This scratch can also be performed by moving the disk in the opposite and placing the pause on the forward stroke instead. A basic tear is usually performed with the crossfader open the entire time, and can be combined with other scratches such as flares for example by doing tears with the record hand and cutting the sound in and out with the fader hand.

Orbit: An orbit is a type of scratch used by turntablists that incorporates both a forward and backward movement, of the record in sequence. Developed by DJ Disk, who incorporated the flare technique after being shown by DJ Q-Bert. Orbits can be performed once as a single orbit move, or sequenced to produce a cyclical never ending type of orbit sound.

Flare: Flare, invented by its namesake, DJ Flare in 1987, is a type of scratch made from a combination of moving the record on the turntable by hand and quick movement of the crossfader. This technique is similar to the transform technique in some ways.

Instead of starting with the sound that is cutting up off, the DJ starts with the sound on and concentrate on cutting the sound into pieces by bouncing the fader off the cut out side of the fader slot to make the sound cut out and then back in a split second. So each time the DJ bounces the fader off the side slot, it makes a distinct clicking noise.

Chirp: The chirp technique was invented by DJ Jazzy Jeff, is made with a mix of moving the record and incorporating movement with the crossfader mixer. It. The scratch is somewhat difficult to perform because it takes a good amount of coordination.

The scratch starts out with the crossfader open. The DJ then moves the record forward while simultaneously closing the previously opened channel ending the first sound. Then, in a reverse fashion, the DJ opens the channel while moving the record backwards creating a more controlled sounding baby scratch. Done in quick succession it sounds as though a chirp sound is being produced.

Stab: A stab is quite similar to the Chirp technique but requires the crossfade mixer to be closed. The stab requires the user to push the record forward and back quickly and moving the crossfader mixer with your thumb pressed against it, which results in minimal sound coming out, producing a sharp stabbing noise.

Crab: A crab is a type of scratch used by turntablists. It was invented by DJ Qbert. It is one of the most difficult scratch techniques to master. The crab is done by pushing the record forward and back while pushing the crossfader mixer open or closed through a quick succession of 4 movements with your fingers.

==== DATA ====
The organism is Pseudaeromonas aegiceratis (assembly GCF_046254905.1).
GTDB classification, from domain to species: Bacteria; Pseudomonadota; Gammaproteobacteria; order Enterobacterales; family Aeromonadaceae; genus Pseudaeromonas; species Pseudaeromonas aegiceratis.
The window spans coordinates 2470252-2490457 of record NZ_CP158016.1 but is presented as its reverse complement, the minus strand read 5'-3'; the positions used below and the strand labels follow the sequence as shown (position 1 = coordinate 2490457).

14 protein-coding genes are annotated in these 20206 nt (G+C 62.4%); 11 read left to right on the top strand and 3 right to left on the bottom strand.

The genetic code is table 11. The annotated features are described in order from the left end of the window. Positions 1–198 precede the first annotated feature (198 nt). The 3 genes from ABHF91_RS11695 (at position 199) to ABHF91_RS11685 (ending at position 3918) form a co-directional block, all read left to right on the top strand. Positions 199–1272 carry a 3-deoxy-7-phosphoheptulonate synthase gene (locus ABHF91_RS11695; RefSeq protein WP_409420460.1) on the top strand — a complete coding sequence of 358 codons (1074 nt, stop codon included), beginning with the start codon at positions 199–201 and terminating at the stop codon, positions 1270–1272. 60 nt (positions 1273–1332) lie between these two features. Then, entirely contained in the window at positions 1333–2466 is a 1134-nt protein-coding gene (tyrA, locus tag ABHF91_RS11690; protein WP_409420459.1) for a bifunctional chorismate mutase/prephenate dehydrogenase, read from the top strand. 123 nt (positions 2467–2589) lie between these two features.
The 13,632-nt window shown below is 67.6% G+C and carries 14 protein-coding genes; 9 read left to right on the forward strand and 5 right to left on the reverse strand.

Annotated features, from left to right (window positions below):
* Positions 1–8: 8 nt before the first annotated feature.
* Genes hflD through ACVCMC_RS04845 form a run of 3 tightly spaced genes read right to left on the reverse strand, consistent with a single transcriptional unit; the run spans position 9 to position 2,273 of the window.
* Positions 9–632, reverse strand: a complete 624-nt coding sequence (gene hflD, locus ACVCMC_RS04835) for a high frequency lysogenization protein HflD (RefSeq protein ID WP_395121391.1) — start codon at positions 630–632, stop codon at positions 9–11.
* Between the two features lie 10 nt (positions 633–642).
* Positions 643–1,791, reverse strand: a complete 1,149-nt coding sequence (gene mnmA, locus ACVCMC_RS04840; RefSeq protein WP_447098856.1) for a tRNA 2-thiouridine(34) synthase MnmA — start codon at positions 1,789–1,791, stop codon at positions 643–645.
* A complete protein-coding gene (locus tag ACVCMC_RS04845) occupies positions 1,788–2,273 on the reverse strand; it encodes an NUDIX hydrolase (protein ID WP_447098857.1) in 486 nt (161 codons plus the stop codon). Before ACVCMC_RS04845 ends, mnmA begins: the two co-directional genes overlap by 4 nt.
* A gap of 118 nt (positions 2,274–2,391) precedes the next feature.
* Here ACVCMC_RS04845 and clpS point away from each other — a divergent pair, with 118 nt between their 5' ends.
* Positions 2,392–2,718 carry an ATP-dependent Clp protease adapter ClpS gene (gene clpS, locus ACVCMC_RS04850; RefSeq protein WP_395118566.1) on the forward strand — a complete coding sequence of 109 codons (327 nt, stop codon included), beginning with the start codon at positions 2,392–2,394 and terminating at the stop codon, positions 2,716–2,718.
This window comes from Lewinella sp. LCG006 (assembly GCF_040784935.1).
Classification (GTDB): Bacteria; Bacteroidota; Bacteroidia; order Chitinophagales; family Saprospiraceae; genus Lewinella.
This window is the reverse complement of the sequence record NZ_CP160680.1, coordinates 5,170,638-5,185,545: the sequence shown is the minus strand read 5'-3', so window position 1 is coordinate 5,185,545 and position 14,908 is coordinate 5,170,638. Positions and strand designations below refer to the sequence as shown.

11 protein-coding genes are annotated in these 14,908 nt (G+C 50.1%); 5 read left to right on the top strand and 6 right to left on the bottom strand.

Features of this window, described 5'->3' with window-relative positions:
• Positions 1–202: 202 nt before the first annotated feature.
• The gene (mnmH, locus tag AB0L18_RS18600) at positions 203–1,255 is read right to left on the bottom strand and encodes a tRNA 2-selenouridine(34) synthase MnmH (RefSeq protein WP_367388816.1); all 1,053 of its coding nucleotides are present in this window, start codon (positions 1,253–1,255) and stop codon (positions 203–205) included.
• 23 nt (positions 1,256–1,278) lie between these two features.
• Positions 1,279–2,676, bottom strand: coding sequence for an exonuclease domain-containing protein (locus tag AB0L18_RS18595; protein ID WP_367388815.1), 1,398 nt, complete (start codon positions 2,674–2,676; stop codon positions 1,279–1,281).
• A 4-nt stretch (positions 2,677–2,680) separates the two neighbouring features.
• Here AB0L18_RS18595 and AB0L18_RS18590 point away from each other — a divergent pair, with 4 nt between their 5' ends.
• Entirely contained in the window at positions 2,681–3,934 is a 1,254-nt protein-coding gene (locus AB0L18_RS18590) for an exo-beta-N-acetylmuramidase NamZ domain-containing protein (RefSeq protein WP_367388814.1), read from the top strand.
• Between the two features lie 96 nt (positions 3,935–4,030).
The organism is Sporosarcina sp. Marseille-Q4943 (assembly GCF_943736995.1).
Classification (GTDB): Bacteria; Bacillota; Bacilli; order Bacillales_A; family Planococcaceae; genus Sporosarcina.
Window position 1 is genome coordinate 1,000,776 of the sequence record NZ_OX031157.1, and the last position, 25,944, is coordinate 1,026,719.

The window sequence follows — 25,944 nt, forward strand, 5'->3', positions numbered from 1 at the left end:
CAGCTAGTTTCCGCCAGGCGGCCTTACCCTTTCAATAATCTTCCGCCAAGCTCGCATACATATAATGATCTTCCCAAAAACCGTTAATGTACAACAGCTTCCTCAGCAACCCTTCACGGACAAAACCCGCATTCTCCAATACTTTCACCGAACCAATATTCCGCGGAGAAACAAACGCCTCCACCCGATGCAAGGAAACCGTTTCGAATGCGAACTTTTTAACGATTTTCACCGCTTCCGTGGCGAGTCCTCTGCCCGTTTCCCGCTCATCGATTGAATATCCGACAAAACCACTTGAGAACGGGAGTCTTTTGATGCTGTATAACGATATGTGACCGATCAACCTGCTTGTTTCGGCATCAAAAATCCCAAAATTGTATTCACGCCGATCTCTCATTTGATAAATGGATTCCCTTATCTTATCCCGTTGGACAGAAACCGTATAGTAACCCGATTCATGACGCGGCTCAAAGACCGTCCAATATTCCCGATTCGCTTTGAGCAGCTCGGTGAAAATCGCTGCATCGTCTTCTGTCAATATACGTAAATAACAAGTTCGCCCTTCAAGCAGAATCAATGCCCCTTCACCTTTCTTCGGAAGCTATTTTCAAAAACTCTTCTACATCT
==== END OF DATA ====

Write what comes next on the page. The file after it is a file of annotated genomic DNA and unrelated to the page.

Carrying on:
Variations can also include 3 or 2 fingers, and generally it is recommended for beginners to start with 2 fingers and work their way to 4. It is a difficult move to master but also versatile and quite rewarding if done right.

John Oswald described the art: A phonograph in the hands of a ‘hip hop/scratch’ artist who plays a record like an electric washboard with a phonograph needle as a plectrum, produces sounds which are unique and not reproduced—the record player becomes a musical instrument.2 Some turntablists use turntable techniques like beat mixing/matching, scratching, and beat juggling. Some turntablists seek to have themselves recognized as traditional musicians capable of interacting and improvising with other performers.

Depending on the records and tracks selected by the DJ and his/her turntablist style (e.g., hip hop music), a turntablist can create rhythmic accompaniment, percussion breaks, basslines or beat loops, atmospheric pads, stabs of sudden chords or interwoven melodic lines–Visual turntablism is a more recent phenomenon in which visual turntablists, or VJs, incorporate pictures, video, and computer generated effects into their live performances utilizing a separate video mixer in combination with their turntablist equipment.

It can contain visuals without the audio being necessarily directly associated or synchronized. Since video mixing became incorporated into DJ hardware from Pioneer, and DJ software such as Scratch Live, visual turntablism have moved from being a DJ with a VJ, to being solely the DJ mixing music videos much the same way as music was mixed before.

In 2005 the International Turntablist Federation World final introduced the ‘Experimental’ category, Australian DJ/VJ ‘DJ J-red’ took first place, becoming the first Australian to win a World DJ competition championship title as well as becoming a pioneer of the Visual Turntablist movement.

In 2005 the International Turntablist Federation World final introduced the ‘Experimental’ category, Australian DJ/VJ ‘DJ J-red’ took first place, becoming the first Australian to win a World DJ competition championship title as well as becoming a pioneer of the Visual Turntablist movement.

With the rise of hip hop the DJ had undergone a dramatic transformation – from a player of records, to a composer of new, exciting music and a chain in the creation of an entirely new artform.

Turntablism continues to evolve, with artists innovating to be the fastest, most creative players of their instrument – the once humble turntable.